I also wish I knew what possessed Peter Moffat, a white Englishman, to set this show in New Orleans and to make all its main characters white, when the city is about 60% Black or African-American. The first Black person we see in the pilot is a boy in a shotgun house Michael creepily peers into when he's out for a jog; the next are several young men who threateningly loom over Adam when he's leaving his makeshift shrine at the market where his mother died (who then apparently smash the picture frame and scatter the flowers after he's sped off in her old car); then there's the first defendant in Michael's court, a Black woman who's been accused by a white cop of having hidden a drug wrap in her vagina while officers were searching her house.

    One might argue that the stratification of race and class in the city is the point: without getting too specific about plot elements in future episodes, a skein of Michael's cover-up involves his deploying Charlie (who is Black) to run a sub-scheme to get rid of the incriminating car, which involves entrapping a character of color whose arrest and processing through the system is used to illustrate the overreaches of the local police department and of the carceral system generally. I might argue back that, if that were the story Moffat actually wanted to tell, he wouldn't do it by centering the white characters this Black detainee never meets and whose crimes he never even knows he's being exploited to obfuscate. Turning a character of color into a symbolic pawn in order to make a point about people from marginalized communities being treated as disposable by people in power? Not new; not clever. And to be honest, even this reading of Moffat's project may be generous.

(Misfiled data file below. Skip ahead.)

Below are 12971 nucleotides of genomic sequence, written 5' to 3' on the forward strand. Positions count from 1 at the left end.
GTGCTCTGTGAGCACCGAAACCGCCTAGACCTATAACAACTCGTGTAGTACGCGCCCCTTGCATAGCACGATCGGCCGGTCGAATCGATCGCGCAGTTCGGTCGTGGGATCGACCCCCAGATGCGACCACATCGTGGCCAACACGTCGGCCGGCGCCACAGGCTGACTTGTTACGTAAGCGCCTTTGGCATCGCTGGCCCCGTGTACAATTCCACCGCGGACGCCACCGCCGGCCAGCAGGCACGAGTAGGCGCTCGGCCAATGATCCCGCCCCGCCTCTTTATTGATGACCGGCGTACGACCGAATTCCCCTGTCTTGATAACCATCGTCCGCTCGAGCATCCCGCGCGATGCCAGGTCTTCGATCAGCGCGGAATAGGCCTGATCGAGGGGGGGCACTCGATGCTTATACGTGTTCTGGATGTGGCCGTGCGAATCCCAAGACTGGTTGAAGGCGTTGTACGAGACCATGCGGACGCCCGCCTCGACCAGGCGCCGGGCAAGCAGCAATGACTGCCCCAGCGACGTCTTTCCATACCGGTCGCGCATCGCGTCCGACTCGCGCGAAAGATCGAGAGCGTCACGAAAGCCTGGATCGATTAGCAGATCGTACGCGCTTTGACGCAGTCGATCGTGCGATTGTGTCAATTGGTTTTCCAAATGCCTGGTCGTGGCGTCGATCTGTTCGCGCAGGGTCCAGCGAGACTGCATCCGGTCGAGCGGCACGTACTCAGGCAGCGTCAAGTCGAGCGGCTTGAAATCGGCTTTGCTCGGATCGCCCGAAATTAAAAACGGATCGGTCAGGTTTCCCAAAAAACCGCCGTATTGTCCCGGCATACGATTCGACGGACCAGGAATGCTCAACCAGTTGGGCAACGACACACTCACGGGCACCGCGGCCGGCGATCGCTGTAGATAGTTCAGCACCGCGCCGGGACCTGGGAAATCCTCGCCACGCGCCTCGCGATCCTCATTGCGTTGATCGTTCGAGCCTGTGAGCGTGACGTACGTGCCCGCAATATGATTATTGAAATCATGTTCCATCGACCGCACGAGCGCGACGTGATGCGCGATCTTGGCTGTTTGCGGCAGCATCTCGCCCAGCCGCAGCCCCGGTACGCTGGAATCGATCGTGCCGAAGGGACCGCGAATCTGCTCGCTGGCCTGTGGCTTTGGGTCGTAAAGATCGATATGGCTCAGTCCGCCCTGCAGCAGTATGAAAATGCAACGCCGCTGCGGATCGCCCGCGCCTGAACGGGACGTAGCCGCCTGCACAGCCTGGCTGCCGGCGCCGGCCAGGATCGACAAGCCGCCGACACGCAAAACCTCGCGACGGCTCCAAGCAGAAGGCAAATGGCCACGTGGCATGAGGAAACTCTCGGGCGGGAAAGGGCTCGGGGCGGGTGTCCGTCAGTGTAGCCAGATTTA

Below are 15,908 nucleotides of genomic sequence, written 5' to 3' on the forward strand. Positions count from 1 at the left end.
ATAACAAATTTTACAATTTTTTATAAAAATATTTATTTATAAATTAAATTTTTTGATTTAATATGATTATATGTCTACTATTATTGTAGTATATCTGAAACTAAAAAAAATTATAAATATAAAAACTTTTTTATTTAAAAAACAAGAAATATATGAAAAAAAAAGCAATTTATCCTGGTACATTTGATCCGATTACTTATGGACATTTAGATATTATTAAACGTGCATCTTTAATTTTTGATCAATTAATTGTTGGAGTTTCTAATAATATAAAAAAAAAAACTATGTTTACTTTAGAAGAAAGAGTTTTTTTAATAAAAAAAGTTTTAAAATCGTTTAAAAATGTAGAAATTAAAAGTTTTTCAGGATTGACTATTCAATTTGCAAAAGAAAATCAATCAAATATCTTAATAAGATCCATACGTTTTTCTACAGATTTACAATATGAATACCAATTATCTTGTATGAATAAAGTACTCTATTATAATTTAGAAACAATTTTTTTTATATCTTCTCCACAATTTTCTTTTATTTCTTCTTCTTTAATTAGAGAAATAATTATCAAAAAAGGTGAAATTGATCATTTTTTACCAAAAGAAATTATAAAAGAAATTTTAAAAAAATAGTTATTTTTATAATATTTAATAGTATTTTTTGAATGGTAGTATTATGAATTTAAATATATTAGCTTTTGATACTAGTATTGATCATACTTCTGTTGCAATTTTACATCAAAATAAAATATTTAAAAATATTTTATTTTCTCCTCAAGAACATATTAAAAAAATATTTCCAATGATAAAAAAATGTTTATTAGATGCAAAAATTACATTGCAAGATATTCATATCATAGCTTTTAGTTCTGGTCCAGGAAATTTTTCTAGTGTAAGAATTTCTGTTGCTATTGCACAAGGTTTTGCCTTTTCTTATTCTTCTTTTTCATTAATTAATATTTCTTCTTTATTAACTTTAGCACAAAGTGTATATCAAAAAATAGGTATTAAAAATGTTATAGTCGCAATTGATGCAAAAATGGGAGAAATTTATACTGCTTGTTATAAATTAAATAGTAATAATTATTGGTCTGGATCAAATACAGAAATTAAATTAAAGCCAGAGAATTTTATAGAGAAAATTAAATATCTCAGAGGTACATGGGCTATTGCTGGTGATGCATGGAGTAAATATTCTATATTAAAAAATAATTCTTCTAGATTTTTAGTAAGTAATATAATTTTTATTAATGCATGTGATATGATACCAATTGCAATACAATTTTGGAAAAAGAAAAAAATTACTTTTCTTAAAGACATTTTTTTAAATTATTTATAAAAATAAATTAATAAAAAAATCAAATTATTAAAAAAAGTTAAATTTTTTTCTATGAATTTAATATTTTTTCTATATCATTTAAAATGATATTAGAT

What seems to interest Moffat more is be comparing and contrasting Michael and Baxter, the Mobster who loses his son. Baxter and Michael proceed on parallel tracks: Michael busily firming up Adam's false alibi and disappearing physical evidence of his crime; Baxter methodically cornering the falsely accused suspect. Michael brings to bear all the resources and connections of his position as a judge; Baxter deploys his private investigator and leans on the corrupt officials on his payroll. They're on opposite sides of the law, but when it comes to their sons and their willingness to subvert the course of justice, they're identical. Get it? Do you get it? Peter Moffat sure hopes you get it.

    Did I mention that on top of all this, Adam — who is in high school — is also having an affair with one of his teachers? For the love of god, Your Honor, leave some genteel-trash clichés for the other shows.

    But it can't. When people use the phrase "prestige TV" as a pejorative, they mean series like Your Honor: witless, ill-conceived, tone-deaf, poorly lit for some reason, smugly convinced of their own importance, and worst of all, boring. "This is New Orleans, Jimmy," says Hope Davis's Gina, in a monologue that is one of the true nadirs of the four screeners provided to critics. "Graves are above-ground so the dead can hear what's being whispered about them." It's too bad the city's dead had to endure dialogue like this. Luckily, you don't.

    Your Honor premieres on Showtime December 6 at 10:00 PM ET.

    Writer, editor, and snack enthusiast Tara Ariano is the co-founder of Television Without Pity and Fametracker (RIP). She co-hosts the podcasts Extra Hot Great and Again With This (a compulsively detailed episode-by-episode breakdown of Beverly Hills, 90210), and has contributed to New York, the New York Times magazine, Vulture, Decider, Salon, and Slate, among many others. She lives in Austin.

    TOPICS: Your Honor, Showtime, Amy Landecker, Bryan Cranston, Carmen Ejogo, Chet Hanks, Hope Davis, Hunter Doohan, Isiah Whitlock Jr., Margo Martindale, Michael Stuhlbarg, Michelle King, Peter Moffat, Robert King